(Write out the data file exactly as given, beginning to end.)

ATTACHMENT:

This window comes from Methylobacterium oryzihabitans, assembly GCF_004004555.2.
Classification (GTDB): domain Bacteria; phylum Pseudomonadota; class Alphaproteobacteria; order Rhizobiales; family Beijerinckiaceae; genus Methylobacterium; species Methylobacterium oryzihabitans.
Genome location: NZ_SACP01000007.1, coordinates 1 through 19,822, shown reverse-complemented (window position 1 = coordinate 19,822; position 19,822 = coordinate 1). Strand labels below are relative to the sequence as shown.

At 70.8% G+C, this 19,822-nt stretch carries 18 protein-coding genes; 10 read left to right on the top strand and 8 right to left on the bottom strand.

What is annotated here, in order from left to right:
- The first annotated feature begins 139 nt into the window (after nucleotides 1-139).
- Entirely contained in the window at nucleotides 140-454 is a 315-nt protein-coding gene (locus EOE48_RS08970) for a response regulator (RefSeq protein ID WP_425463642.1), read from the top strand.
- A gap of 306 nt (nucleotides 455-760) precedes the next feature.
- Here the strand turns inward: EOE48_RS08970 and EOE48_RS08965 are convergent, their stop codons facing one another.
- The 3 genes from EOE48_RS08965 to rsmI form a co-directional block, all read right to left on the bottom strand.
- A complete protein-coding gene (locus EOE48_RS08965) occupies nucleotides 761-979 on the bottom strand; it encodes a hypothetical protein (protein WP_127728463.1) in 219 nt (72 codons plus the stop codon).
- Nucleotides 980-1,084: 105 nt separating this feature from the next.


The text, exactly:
This window comes from Methylobacterium oryzihabitans, assembly GCF_004004555.2.
Classification (GTDB): domain Bacteria; phylum Pseudomonadota; class Alphaproteobacteria; order Rhizobiales; family Beijerinckiaceae; genus Methylobacterium; species Methylobacterium oryzihabitans.
Genome location: NZ_SACP01000007.1, coordinates 1 through 19,822, shown reverse-complemented (window position 1 = coordinate 19,822; position 19,822 = coordinate 1). Strand labels below are relative to the sequence as shown.

At 70.8% G+C, this 19,822-nt stretch carries 18 protein-coding genes; 10 read left to right on the top strand and 8 right to left on the bottom strand.

What is annotated here, in order from left to right:
- The first annotated feature begins 139 nt into the window (after nucleotides 1-139).
- Entirely contained in the window at nucleotides 140-454 is a 315-nt protein-coding gene (locus EOE48_RS08970) for a response regulator (RefSeq protein ID WP_425463642.1), read from the top strand.
- A gap of 306 nt (nucleotides 455-760) precedes the next feature.
- Here the strand turns inward: EOE48_RS08970 and EOE48_RS08965 are convergent, their stop codons facing one another.
- The 3 genes from EOE48_RS08965 to rsmI form a co-directional block, all read right to left on the bottom strand.
- A complete protein-coding gene (locus EOE48_RS08965) occupies nucleotides 761-979 on the bottom strand; it encodes a hypothetical protein (protein WP_127728463.1) in 219 nt (72 codons plus the stop codon).
- Nucleotides 980-1,084: 105 nt separating this feature from the next.